Breaking into the male-dominated world of music videos with Maggie Rudisill ’15
Wednesday, September 28th, 2022
Maggie Rudisill may have graduated from Pennsylvania College of Art & Design in 2015 with her Photography BFA, but her history with the College goes back long before that.
The groundbreaking videographer — she’s successfully broken into the male-dominated music video industry — started taking all-ages classes at PCA&D as a child and then, in high school took a black-and-white photography class for beginners that ended up changing the trajectory of her life.
“That course in high school is actually what solidified my decision to come to PCA&D and pick photography as a major,” Rudisill says.
Now based out of Baltimore, Rudisill says she’s been “super lucky” to already have crossed off lots of her career bucket-list experiences, “from working with dream clients to having videos featured on some of the biggest music channels on TV.” We talked with her about how she got her start in the business, and what impact PCA&D continues to have on her career.
What really pushed you into exploring videography – music videos, specifically — as a career?
Maggie Rudisill: About halfway through college I upgraded my camera. It was my first camera that did not just take photos, but video as well. The day I brought it home I filmed my first music video with friends of mine. They made music, and I was dying to try my camera out, so it just made sense. The Intro to Video course at PCA&D helped push my interest as well and I continued shooting music videos with friends and turned a documentary photography series I had been working on about Coney Island into a film instead for my senior project. This was the first documentary I made and later (it) went on to be my first solo video show. I always loved photography, but video just brought out a spark of passion that I didn’t know existed for me.
Directing music videos seems to notoriously be a “guys’ club.” What advice do you have for women/non-binary people who think they’d like to dive into the field?
MR: It is absolutely a guys’ club! So much of the business I get is from online and social media sources, so there were a lot of clients early on in my career who never realized they were hiring a woman until the day I actually showed up to film. It was definitely something I struggled with at first. A lot of clients were amazing, totally accepting, and excited to work with a female but I had my fair share that felt I couldn’t do the job or wouldn’t be as good as they anticipated. Throughout the years I have learned what makes me different is actually one of my best assets! Being a woman in a predominantly male field allows me to bring a different perspective to set and makes me stand out. I used to shy away from posting myself and announcing I was a female videographer on my social media but now it is front and center on my page.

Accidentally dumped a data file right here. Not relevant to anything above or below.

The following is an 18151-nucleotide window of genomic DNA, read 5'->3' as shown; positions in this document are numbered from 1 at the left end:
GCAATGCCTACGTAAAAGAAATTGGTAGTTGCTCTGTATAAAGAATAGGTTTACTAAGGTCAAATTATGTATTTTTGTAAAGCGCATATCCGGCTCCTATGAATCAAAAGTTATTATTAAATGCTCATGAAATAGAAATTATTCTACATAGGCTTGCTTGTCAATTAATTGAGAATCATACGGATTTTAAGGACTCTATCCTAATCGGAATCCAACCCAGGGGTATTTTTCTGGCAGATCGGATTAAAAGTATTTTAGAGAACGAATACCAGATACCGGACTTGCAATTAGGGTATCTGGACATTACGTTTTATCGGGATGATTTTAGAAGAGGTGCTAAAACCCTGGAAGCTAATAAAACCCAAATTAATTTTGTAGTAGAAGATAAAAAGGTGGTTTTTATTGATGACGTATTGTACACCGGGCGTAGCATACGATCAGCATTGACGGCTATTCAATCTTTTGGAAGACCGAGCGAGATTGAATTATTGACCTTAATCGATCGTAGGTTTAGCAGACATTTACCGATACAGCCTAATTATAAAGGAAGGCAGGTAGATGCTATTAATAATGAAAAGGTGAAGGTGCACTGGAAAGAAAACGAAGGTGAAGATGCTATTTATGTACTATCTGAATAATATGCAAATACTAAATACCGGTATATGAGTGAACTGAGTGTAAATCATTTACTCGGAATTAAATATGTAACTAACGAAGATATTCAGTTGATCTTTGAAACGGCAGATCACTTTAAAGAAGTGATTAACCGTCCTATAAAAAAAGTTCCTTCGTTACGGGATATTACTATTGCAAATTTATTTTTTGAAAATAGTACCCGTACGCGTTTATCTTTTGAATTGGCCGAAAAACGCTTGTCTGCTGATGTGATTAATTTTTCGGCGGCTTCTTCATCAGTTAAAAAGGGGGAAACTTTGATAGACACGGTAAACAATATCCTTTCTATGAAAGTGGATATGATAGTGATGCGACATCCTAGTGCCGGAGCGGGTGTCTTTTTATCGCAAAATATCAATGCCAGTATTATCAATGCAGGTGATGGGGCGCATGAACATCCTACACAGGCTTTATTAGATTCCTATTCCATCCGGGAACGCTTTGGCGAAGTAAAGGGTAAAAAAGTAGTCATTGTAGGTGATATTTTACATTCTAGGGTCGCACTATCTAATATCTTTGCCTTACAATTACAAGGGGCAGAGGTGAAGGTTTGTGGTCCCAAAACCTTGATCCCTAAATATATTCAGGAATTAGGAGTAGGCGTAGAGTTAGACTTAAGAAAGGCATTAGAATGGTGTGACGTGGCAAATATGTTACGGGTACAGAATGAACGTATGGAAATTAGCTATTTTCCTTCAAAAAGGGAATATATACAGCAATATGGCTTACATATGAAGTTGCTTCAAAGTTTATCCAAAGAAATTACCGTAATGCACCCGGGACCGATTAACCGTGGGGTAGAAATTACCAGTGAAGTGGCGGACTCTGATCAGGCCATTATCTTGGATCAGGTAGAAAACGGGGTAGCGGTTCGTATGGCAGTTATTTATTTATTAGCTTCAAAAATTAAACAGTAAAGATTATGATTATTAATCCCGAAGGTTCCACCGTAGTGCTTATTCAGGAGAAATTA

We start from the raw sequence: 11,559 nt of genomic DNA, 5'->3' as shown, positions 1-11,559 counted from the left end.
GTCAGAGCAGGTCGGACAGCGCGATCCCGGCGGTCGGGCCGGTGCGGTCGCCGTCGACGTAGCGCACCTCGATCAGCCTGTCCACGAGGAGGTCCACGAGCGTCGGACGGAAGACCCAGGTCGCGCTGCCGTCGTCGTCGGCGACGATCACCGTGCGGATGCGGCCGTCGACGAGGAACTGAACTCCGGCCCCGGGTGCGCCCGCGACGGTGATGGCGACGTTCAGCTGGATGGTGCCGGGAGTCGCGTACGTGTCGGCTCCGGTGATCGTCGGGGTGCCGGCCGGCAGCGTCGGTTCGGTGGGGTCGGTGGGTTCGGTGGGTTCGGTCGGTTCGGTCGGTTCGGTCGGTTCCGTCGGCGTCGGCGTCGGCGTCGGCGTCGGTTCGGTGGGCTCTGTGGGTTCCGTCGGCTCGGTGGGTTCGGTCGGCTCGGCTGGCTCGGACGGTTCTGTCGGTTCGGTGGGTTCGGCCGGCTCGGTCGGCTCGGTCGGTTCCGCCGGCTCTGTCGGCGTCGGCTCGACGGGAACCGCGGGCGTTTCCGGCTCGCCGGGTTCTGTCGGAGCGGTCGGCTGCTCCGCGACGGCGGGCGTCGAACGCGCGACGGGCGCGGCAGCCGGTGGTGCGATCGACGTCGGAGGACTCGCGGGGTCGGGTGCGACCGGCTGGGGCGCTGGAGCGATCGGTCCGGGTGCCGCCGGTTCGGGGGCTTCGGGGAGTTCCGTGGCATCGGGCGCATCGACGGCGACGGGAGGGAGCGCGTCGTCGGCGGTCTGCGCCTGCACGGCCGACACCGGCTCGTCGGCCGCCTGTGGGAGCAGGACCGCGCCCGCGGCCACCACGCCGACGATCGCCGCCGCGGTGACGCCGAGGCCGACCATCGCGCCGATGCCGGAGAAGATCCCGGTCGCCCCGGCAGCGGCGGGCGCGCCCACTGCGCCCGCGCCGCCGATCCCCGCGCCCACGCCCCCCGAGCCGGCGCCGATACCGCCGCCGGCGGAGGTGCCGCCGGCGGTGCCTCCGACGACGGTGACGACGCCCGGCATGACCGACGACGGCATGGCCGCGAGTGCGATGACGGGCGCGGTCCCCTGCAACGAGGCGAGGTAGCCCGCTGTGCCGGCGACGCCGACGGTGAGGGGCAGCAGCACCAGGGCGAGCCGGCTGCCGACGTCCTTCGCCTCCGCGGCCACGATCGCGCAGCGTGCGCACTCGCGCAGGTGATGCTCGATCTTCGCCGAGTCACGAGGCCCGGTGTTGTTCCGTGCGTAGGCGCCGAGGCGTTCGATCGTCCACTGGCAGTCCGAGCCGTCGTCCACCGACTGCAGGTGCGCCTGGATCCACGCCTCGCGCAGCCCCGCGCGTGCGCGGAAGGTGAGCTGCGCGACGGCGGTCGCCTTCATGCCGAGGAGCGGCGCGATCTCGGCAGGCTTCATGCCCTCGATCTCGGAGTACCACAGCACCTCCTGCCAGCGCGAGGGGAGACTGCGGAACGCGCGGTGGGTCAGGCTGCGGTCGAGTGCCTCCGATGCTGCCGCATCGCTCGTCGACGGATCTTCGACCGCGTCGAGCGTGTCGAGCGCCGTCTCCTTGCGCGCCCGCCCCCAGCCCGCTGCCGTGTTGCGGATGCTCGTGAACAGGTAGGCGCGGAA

How does your photography affect your video work and vice versa?
MR: I think coming from a background in photography was difficult at first. My videos lacked movement and I tried shooting them how I would a photo. Over the years, though, it has become a key part of my style. Starting with photography has taught me so much about composition that when I am doing video that is one of the main things I focus on. When shooting music videos I am constantly paying attention to how the artist is filling up the space and working with the environment around them the same way I would a photograph. I’ve just had to learn to move around while doing it.
How did your PCA&D experience prepare you for your first steps in your career?
MR: PCA&D allowed me to explore all aspects of photography and led me to figure out what I was most passionate about. Once I decided video was the specific direction I wanted to go in my (professors) allowed me to incorporate it into my assignments. I knew what direction I wanted to take my career in when I left school and continued to grow on my own. PCA&D gave me a great foundation to build off of and create my own style. I learned the basics of all aspects of photography/video like lighting, storytelling, directing your subject … the list goes on. Having a strong foundation is what has allowed me to grow and flourish on my own.
When you think back to your time at PCA&D, what’s a memory that really stands out for you?
MR: One of the most important and impactful lessons I learned while in PCA&D came from my professor Eric Weeks. We had an assignment and I chose to take my living room furniture outside and photograph my friends yelling. At the time, my roommate and friends who could participate were all Black men. In my mind, I was just doing a quirky, fun project with the friends I was with that day, but Prof. Weeks challenged me to think about the meaning and what my photographs were saying. It was like a light switch flipped in my head and photography went from something fun to do with friends to a way I could really express myself, talk about important issues, and make others feel and think things.
Whose video work and/or photography do you really admire these days?
What would your dream assignment look like?
MR: … Documentary-style shooting is still one of my favorite genres, so I would love to work on a large-scale documentary with some of the amazing videographers and directors I’ve met along my journey.
Top photo: Maggie Rudisill ”15, Photography, in the foreground, sets up a music video shot. All photos courtesy Maggie Rudisill.
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